Your Honor, could you repeat that … in plain language?

by | Jan 4, 2012 | Plain Language Writing Courses, Writing Matters Blog | 4 comments

A plain language colleague recently shared this tale about jury duty. (He’s given me permission to use it.) Here’s the story, in his own words:

“If you are called to serve as a grand juror in the District of Columbia, as I have been, you are sworn in using the following oath.  Do you have any idea what you are swearing to?…

Do you and each of you as members of the grand jury for the District of Columbia solemnly swear that you will diligently, fully and impartially inquire into and true presentment make of all offenses which shall come to your knowledge and of which the superior court of the District of Columbia has cognizance: that you will present no one from hatred or malice nor leave anyone unpresented from fear, favor, affection, reward, or hope of reward; that you will keep secret everything said, discussed, or viewed in the grand jury room and that you will to the best of your ability perform all the duties enjoined upon you, so help you God?

…After [we jurors had taken] the oath, the judge asked if there were any questions.  I raised my hand and said that we had just sworn to do something that was unclear to me, and that I particularly did not understand the meaning of the word ‘present’ as used in the oath.  I asked the judge if he could please explain to me what we had sworn to.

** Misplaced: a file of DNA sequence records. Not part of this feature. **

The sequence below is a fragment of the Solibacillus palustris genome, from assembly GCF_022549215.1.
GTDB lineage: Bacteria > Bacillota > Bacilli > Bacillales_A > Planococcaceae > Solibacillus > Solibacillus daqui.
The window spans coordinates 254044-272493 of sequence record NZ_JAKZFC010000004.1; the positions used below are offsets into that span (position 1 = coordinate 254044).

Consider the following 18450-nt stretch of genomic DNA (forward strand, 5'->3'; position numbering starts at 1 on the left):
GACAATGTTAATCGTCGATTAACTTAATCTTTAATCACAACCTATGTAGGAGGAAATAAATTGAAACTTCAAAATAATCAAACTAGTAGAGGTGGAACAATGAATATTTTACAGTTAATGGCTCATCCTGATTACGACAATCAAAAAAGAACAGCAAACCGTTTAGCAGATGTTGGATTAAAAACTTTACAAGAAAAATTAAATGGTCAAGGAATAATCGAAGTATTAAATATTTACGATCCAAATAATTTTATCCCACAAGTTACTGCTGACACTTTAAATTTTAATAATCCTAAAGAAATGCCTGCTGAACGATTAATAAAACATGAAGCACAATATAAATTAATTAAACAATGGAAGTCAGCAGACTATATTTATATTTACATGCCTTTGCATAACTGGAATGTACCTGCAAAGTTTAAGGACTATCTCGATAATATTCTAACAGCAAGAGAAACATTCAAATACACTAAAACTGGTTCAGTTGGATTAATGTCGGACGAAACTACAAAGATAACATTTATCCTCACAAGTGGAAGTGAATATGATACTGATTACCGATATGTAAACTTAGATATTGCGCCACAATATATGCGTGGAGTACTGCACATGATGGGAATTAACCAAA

After much deliberation, he said that we swore to carefully consider the evidence and make an impartial decision.  He also said that he would ask the chief judge if the oath could be rewritten more clearly.

I’ll be released from jail next week.  (Just kidding.)”

Great story. I like how it took the judge “much deliberation” to paraphrase the oath in plain language and how he needed to ask permission to have the oath rewritten so it would be easier for jurors to understand!

My colleague’s story made me curious about plain language progress in the courtroom, where jurors’ understanding of what they’re being asked to do really does have life-or-death consequences. It turns out that many state and federal courts have revised the instructions they give to jurors so they can understand what they’re promising to do. And some of these revisions are award-winning. The Center for Plain Language gave a 2011 ClearMark Award to the State Bar of Texas for revising the Texas Pattern Jury Instructions: Admonitory Instructions.

Tags: Plain language


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